by Chenoa Flippen
Immigration from Latin America to the United States has surged in recent decades, and along with it the entry of immigrant women into the U.S. labor market. Understanding how immigrant Latinas are faring in the U.S. economy requires more than just adding women to models that were designed to explain the experiences of immigrant men. Instead, this understanding requires us to move beyond treating gender, legal status, and family structure as mere variables to be controlled for and to think more deeply about how the various constraints on women’s work interact with one another.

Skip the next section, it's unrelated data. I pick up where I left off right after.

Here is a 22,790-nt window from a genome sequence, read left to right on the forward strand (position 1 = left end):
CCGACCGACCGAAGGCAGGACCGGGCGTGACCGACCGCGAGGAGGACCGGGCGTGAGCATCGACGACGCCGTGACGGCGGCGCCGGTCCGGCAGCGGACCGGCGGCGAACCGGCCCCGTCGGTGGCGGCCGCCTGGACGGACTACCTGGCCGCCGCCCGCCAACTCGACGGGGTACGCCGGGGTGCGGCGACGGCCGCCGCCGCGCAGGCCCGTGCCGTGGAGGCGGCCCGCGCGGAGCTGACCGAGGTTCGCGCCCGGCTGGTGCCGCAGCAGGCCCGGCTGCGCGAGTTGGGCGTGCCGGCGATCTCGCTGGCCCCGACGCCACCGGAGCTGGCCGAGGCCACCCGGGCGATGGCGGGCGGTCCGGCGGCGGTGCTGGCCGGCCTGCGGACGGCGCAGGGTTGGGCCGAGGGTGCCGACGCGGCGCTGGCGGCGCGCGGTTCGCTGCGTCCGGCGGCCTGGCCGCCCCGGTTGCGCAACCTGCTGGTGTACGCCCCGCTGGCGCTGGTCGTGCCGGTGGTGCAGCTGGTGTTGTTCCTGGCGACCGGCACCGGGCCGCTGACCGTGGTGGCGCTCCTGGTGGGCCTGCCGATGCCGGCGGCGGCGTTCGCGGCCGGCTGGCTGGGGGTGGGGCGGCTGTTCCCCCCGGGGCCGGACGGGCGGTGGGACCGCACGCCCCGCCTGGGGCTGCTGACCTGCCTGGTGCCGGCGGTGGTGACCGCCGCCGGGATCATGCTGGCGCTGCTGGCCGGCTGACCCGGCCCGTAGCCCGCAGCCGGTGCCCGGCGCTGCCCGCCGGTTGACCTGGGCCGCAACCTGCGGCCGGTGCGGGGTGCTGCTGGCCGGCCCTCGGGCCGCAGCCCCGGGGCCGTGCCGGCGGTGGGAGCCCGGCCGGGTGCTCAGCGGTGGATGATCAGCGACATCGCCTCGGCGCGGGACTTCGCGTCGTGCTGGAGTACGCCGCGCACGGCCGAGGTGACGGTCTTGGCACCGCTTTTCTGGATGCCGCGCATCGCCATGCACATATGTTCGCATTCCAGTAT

Drawing on original data on immigrant women residing in Durham, NC, one of the “new” destinations that has sprung up around the country in recent decades, I explore the determinants of whether or not immigrant Latinas work, and if so, how well they are able to maintain steady, full time employment. Results show that immigrant Latinas are highly concentrated in a handful of immigrant-dominated occupations, and there is little evidence that women with greater education or work experience are able to get better jobs.